SynopsisCodesLook ForDiagnostic PearlsDifferential Diagnosis & PitfallsBest TestsManagement PearlsTherapyDrug Reaction DataReferences

View all Images (9)

Granulomatosis with polyangiitis - Oral Mucosal Lesion
See also in: Overview,External and Internal Eye
Other Resources UpToDate PubMed

Granulomatosis with polyangiitis - Oral Mucosal Lesion

See also in: Overview,External and Internal Eye
Contributors: Vivian Wong MD, PhD, Philip I. Song MD, Michael W. Winter MD, Susan Burgin MD, Lowell A. Goldsmith MD, MPH
Other Resources UpToDate PubMed


Granulomatosis with polyangiitis (GPA), formerly known as Wegener granulomatosis, is a multisystem disease of unknown etiology characterized by vasculitis and necrotizing granulomatous inflammation of the small arteries and veins. Classic generalized GPA is a triad of necrotizing granulomas of the upper and lower respiratory tract, systemic necrotizing small vessel granulomatous vasculitis, and glomerulonephritis (usually focal segmental). GPA most often occurs in patients in middle age and of Northern European descent (80%-90% of cases), but cases have been reported in children and older adults.

The disease typically presents with upper airway disease and nonspecific complaints such as malaise, arthralgias, fever, and weight loss. Respiratory tract symptoms include sinusitis, otitis media, rhinorrhea, cough, sputum production, chest pain, dyspnea, and hemoptysis. Ocular involvement occurs in 30%-50% of patients with GPA and can occur without systemic manifestations. Oral lesions can be seen with any of the clinical presentations of GPA and consist of ulcerations and/or "strawberry" gingivitis.

The disease presents variably on a continuum from limited involvement (which may remain limited for variable periods of time) to a more generalized form with involvement of the upper and lower respiratory tract, kidney, skin, and other organs. Untreated, the generalized form is fatal in less than 2 years; however, with the advent of cytotoxic therapy, long-term remissions are possible in more than 90% of patients.

Complications of GPA include pericarditis, coronary arteritis, myocardial infarction, pancarditis, granulomatous valvulitis, mononeuritis multiplex, and polyneuritis. Laryngotracheal stenosis with stridor can be a complication of GPA and initially may be misdiagnosed as asthma.


M31.30 – Wegener's granulomatosis without renal involvement
M31.31 – Wegener's granulomatosis with renal involvement

195353004 – Wegener's granulomatosis

Look For

Subscription Required

Diagnostic Pearls

Subscription Required

Differential Diagnosis & Pitfalls

  • Drug-induced Gingival enlargement may have a micropapillary surface, but no petechiae are seen. The patient also has a history of taking phenytoin, cyclosporin, or one of the calcium channel-blocking agents.
  • Peripheral ossifying fibroma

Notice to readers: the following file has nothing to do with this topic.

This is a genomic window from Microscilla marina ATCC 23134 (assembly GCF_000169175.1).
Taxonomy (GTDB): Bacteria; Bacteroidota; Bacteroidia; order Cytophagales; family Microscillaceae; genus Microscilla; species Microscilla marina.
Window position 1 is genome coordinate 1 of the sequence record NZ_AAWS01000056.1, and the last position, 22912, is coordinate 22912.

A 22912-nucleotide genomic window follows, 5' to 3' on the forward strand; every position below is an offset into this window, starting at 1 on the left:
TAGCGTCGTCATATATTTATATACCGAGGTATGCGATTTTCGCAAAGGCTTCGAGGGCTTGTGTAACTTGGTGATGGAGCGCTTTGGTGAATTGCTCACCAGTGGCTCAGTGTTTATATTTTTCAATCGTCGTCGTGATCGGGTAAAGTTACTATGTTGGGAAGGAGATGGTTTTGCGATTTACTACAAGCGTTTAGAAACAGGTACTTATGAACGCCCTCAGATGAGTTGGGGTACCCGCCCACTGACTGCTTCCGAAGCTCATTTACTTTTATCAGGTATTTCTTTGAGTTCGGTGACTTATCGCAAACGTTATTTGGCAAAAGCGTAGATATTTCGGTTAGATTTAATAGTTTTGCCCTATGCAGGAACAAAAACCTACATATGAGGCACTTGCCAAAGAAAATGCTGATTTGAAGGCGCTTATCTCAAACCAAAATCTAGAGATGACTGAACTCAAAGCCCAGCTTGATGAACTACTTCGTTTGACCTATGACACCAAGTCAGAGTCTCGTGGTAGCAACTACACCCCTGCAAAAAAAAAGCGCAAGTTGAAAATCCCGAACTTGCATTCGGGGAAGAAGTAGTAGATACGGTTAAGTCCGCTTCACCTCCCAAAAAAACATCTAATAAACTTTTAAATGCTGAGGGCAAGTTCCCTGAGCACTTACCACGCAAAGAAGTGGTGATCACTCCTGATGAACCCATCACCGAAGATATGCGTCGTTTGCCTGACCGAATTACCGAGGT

• Oral leukemic infiltration is not typically micropapular, and patients often will have systemic signs and symptoms (eg, fatigue, shortness of breath, pallor).
  • Non-Hodgkin lymphoma is usually localized and would not typically have pulmonary or kidney involvement.
  • The gumma of Tertiary syphilis may appear similar to GPA.
  • Deep fungal and mycobacterial infections may have pulmonary symptoms that mimic GPA. Biopsy should demonstrate the causative organisms.
  • Cocaine mucosal ulcer (oral, nasal)
  • Giant cell arteritis
Gingival enlargement (although none of these has the micropapular surface with superimposed petechial hemorrhage):
  • Gingival fibromatosis syndromes
  • Inflammatory gingival hyperplasia usually has a smooth surface with no petechiae.

Best Tests

Subscription Required

Management Pearls

Subscription Required


Subscription Required

Drug Reaction Data

Below is a list of drugs with literature evidence indicating an adverse association with this diagnosis. The list is continually updated through ongoing research and new medication approvals. Click on Citations to sort by number of citations or click on Medication to sort the medications alphabetically.

Subscription Required


Subscription Required

Last Reviewed:05/17/2020
Last Updated:09/27/2022
Copyright © 2024 VisualDx®. All rights reserved.
Granulomatosis with polyangiitis - Oral Mucosal Lesion
See also in: Overview,External and Internal Eye
A medical illustration showing key findings of Granulomatosis with polyangiitis (General manifestations) : Chest pain, Cough, Fever, Hematuria, Malaise, Proteinuria, Rhinorrhea, Arthralgia, Dyspnea, Hemoptysis, Myalgia, Pulmonary infiltrates
Clinical image of Granulomatosis with polyangiitis - imageId=153379. Click to open in gallery.  caption: 'Hemorrhagic bullae and vesicles on the distal toes and faint, maroon-colored patches on the dorsal feet.'
Hemorrhagic bullae and vesicles on the distal toes and faint, maroon-colored patches on the dorsal feet.
Copyright © 2024 VisualDx®. All rights reserved.